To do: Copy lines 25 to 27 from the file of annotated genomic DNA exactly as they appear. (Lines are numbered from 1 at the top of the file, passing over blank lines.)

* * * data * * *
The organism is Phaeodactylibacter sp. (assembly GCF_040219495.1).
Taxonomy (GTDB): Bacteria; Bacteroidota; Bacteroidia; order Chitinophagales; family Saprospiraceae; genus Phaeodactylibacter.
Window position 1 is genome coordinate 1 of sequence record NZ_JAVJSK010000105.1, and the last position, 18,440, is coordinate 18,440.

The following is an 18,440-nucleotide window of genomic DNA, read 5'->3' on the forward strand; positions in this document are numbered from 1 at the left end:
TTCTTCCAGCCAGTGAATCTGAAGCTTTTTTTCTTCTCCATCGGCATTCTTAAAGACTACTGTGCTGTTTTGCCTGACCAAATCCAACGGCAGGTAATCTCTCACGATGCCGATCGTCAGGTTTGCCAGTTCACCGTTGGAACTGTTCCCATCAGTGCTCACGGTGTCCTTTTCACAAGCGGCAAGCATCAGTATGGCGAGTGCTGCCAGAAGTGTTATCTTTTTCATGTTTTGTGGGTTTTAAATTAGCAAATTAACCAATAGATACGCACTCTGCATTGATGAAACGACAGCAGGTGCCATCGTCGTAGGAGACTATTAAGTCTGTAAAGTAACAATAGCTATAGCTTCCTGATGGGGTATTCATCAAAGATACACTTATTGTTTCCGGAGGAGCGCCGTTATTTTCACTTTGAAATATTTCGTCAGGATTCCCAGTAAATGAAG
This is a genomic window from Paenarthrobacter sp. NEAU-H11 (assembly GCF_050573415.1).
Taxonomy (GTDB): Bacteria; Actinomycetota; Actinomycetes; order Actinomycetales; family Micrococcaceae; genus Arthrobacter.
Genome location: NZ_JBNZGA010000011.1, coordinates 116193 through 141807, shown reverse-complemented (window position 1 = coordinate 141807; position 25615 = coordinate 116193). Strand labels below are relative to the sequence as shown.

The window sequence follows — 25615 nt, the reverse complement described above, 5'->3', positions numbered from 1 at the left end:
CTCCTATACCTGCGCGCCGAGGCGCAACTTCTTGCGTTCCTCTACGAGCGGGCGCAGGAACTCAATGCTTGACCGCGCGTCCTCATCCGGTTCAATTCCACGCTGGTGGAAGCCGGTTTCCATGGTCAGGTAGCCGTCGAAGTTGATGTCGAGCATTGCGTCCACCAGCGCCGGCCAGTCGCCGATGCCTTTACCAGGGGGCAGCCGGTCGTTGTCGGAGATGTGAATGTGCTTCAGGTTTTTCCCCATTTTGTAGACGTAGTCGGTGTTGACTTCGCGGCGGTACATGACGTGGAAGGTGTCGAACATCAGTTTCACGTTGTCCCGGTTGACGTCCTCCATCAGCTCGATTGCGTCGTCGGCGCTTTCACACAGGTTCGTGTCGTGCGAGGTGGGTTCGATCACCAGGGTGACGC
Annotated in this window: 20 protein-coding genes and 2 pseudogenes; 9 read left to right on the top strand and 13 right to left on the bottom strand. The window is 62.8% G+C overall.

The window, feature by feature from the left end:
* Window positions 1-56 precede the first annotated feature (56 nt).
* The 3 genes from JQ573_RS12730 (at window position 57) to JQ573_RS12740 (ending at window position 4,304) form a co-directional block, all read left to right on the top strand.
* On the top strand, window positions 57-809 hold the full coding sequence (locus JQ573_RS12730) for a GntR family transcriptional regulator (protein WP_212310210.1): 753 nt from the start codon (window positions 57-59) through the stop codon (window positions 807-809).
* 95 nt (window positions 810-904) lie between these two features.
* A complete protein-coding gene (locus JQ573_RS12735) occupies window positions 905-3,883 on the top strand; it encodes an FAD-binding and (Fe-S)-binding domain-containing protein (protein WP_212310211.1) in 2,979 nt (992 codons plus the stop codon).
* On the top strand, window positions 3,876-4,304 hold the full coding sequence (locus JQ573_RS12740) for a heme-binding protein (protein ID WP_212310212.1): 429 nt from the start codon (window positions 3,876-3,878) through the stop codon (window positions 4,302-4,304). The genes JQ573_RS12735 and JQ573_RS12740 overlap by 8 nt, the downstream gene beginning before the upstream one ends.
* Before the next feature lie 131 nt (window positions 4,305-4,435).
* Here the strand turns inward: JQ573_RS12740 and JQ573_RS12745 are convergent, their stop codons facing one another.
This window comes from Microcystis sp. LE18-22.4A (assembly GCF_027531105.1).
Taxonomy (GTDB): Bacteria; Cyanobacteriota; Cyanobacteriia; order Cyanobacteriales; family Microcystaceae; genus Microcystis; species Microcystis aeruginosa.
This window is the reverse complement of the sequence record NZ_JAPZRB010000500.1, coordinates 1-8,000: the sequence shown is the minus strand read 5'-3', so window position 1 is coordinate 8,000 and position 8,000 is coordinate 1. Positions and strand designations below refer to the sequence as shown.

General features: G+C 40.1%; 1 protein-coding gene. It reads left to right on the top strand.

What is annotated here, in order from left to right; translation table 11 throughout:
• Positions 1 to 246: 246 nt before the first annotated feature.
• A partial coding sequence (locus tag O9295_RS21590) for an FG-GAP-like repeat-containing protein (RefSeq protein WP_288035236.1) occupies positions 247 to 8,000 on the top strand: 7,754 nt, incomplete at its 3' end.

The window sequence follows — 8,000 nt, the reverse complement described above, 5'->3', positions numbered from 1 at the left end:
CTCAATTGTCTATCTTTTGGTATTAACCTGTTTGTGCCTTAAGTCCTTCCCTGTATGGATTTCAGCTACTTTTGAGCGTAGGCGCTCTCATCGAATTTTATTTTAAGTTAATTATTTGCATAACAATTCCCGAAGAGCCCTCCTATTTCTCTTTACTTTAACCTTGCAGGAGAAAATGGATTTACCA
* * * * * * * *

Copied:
What is annotated here, in order from left to right; translation table 11 throughout:
• Positions 1 to 246: 246 nt before the first annotated feature.
• A partial coding sequence (locus tag O9295_RS21590) for an FG-GAP-like repeat-containing protein (RefSeq protein WP_288035236.1) occupies positions 247 to 8,000 on the top strand: 7,754 nt, incomplete at its 3' end.